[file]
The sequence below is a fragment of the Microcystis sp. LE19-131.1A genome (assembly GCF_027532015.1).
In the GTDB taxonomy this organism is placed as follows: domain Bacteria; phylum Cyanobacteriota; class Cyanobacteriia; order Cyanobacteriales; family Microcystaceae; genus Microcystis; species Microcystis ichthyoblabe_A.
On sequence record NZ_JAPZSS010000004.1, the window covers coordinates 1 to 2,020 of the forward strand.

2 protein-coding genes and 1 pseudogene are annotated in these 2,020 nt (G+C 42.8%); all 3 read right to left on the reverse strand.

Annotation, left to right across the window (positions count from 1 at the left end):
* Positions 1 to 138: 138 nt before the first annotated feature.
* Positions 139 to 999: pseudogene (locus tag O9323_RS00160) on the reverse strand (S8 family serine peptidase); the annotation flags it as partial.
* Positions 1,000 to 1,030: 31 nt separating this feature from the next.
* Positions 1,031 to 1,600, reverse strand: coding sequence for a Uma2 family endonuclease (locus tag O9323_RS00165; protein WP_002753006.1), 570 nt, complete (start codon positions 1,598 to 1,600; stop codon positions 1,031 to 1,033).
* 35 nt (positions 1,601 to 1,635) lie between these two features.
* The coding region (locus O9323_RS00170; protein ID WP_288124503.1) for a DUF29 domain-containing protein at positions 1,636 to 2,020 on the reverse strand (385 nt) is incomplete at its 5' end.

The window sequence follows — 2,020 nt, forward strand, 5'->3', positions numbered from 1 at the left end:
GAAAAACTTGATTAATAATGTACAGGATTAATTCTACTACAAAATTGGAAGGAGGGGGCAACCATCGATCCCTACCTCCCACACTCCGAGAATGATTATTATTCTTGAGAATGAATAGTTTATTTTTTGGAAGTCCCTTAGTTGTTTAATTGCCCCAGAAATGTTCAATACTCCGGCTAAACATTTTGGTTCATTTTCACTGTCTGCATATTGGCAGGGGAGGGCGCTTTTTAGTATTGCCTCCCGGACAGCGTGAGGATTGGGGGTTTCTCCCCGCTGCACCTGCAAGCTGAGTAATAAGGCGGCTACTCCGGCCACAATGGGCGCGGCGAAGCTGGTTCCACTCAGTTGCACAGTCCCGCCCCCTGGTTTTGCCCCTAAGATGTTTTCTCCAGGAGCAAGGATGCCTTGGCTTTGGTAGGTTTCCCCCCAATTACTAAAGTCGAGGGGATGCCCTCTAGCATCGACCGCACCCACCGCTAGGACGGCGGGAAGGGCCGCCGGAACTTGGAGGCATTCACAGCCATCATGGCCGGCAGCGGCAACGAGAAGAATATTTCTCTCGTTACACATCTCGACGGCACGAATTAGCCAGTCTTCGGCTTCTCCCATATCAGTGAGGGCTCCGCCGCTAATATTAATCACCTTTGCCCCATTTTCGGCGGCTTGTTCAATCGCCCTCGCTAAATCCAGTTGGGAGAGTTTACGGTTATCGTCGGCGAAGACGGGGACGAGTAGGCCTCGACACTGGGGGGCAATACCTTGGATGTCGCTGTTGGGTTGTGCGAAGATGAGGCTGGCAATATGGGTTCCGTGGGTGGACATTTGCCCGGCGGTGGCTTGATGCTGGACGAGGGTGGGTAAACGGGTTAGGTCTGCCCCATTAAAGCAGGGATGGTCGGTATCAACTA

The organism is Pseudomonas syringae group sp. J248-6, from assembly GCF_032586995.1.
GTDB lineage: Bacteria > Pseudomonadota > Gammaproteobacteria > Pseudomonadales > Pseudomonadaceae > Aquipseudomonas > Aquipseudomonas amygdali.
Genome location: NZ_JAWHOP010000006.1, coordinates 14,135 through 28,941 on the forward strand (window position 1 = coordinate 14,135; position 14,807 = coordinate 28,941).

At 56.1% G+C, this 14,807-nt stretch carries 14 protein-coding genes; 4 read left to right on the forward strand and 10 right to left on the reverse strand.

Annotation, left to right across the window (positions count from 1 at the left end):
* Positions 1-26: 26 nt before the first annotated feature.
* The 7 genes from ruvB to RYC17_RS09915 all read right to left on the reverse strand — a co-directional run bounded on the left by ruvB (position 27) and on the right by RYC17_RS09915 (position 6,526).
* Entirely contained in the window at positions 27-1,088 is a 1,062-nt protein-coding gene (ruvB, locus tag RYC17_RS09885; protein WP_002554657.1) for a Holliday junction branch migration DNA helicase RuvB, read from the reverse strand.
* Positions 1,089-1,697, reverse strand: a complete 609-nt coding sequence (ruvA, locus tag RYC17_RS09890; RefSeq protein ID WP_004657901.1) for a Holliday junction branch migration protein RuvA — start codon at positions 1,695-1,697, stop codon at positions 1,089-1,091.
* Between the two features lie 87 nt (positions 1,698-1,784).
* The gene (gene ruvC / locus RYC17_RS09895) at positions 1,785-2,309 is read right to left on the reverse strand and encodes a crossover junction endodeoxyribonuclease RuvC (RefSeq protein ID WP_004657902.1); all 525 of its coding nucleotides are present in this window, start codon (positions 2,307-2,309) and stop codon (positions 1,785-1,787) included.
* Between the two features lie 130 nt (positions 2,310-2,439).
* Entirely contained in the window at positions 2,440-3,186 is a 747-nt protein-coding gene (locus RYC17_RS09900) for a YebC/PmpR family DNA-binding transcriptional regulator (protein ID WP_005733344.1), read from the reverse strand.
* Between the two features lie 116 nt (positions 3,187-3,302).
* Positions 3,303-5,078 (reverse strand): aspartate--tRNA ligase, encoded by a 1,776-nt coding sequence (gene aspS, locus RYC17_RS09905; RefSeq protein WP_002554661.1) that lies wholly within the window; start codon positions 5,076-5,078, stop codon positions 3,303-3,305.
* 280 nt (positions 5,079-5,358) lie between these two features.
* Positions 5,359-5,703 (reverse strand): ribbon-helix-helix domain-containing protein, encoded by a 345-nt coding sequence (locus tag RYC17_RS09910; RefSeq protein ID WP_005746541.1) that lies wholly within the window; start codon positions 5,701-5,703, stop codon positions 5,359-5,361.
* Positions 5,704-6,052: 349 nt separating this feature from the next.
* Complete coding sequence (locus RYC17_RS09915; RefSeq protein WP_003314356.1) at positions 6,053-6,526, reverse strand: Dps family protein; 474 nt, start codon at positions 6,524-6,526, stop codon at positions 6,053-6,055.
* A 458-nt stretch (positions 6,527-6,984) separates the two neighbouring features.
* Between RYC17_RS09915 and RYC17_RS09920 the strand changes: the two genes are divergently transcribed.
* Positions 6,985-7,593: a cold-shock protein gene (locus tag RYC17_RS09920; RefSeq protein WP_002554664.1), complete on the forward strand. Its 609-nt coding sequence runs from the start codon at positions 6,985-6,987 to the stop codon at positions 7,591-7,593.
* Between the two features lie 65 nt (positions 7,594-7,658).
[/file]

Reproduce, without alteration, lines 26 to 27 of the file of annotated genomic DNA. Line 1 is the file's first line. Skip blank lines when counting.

* Entirely contained in the window at positions 2,440-3,186 is a 747-nt protein-coding gene (locus RYC17_RS09900) for a YebC/PmpR family DNA-binding transcriptional regulator (protein ID WP_005733344.1), read from the reverse strand.
* Between the two features lie 116 nt (positions 3,187-3,302).